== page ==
I wander what His Majesty King Abdullah Of Jordan has to say about this but really i feel that the US has been playing a very passive role rather than protecting the Arab Nations.The Arab Nations need America at this time of democratic reform. The US on the other hand may be faced with setbacks, the view from their seats may look very different and complex.
Chas Freeman was U.S. ambassador to Saudi Arabia from 1989-1992, serving during Operation Desert Storm. He was also the president of the Middle East Policy Council. In a phone conversation, Freeman paints a very gloomy portrait of how the Arab Street and longtime rulers are responding to America’s actions in the region.
“The most recent set of revolutions has proven, not just to Saudi Arabia but to other emirates and monarchies in the Gulf region, that the U.S. is a faithless friend and cannot be relied upon as a protector. The relationship with U.S. was premised on the thought that the U.S. would protect them from foreign and domestic enemies. That has been disproven.
Ironically, the Arab Street - having seen a tardy, ineffectual response to their demands for the ouster of Ben Ali in Tunisia and then Mubarak in Cairo - have drawn the same conclusion: that the United States is an unreliable supporter of democracy and will cynically go with the flow. The irony is that both those who made the revolutions and those who oppose them have lost faith in the United States.
After the Arab League asked for a no-fly zone to be imposed in Libya, the United States belatedly responded. The net effect of this has been to remind Arabs generally of the apparent American indifference to Arab death and the violence of American foreign policy. Something which should have been an affirmation of solidarity has become - due to the delay in its implementation - something much less and maybe even a further point of difference.” And how about the U.S.-Saudi relationship?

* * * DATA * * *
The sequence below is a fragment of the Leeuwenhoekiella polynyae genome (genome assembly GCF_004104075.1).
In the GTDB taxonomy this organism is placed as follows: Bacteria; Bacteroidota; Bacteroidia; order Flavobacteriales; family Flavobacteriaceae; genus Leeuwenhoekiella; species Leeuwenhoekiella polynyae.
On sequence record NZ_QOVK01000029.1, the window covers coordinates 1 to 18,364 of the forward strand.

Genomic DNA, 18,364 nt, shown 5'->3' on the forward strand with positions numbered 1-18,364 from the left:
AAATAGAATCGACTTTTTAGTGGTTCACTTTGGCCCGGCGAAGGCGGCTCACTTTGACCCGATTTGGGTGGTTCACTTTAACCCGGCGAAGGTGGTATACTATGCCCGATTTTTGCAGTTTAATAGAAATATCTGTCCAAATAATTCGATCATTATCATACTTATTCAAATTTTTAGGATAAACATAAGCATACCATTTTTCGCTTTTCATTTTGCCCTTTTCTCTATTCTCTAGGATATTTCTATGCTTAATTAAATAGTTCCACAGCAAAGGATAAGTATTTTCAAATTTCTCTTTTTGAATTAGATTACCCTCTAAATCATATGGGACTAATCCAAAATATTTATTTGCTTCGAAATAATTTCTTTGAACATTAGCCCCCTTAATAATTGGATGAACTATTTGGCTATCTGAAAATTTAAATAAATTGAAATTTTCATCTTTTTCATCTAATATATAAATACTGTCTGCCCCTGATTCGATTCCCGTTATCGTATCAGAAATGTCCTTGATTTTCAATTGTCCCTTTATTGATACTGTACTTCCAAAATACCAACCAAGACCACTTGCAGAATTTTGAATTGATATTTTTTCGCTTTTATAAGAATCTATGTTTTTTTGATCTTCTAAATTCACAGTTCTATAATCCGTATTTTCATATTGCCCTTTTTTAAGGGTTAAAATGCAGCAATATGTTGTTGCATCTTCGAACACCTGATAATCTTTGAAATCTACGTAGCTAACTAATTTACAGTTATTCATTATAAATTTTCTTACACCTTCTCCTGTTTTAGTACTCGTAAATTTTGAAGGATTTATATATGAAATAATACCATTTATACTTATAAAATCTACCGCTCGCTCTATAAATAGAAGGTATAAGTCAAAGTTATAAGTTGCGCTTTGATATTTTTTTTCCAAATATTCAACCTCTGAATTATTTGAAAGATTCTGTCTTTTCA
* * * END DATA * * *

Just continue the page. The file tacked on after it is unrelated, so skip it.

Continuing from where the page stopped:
“There is a serious disagreement between Riyadh and Washington about Bahrain. The United States has responded to the unrest in Bahrain by [calling for] concessions and reform. The Saudis believe that appeasement of mobs simply feeds their frenzy. …
I believe the Saudis fully understand that the injustices and discrimination in Bahrain have many times in the past boiled over in unrest. This is not the first instance, but it is the most dramatic. They understand the status quo is not sustainable. GCC [Gulf Cooperation Council] intervention to restore order will be followed by quiet GCC intervention to promote peaceful change in Bahrain. …
But by intervening they have arguably given Iran a reason for counter-intervention - meaning support to protect the mainly Shiite demonstrators. They have also stimulated the Iraqi government, under pro-Iranian Shiite leadership, to make common cause with Iran. An alliance between Iraq and Iran is the last thing on Earth that the Gulf states want.” Is Saudi Arabia stable?
“Saudi Arabia is quite different from other Arab countries in that its system is entirely home-grown and legitimate. Saudi Arabia has never compromised its independence by accepting the dictates of foreign protectors. Its policies, by and large, have strong popular support, and its king is regarded as a reformer. The question is: Is he reforming too slowly or too fast?” Post by: CNN's Amar C. Bakshi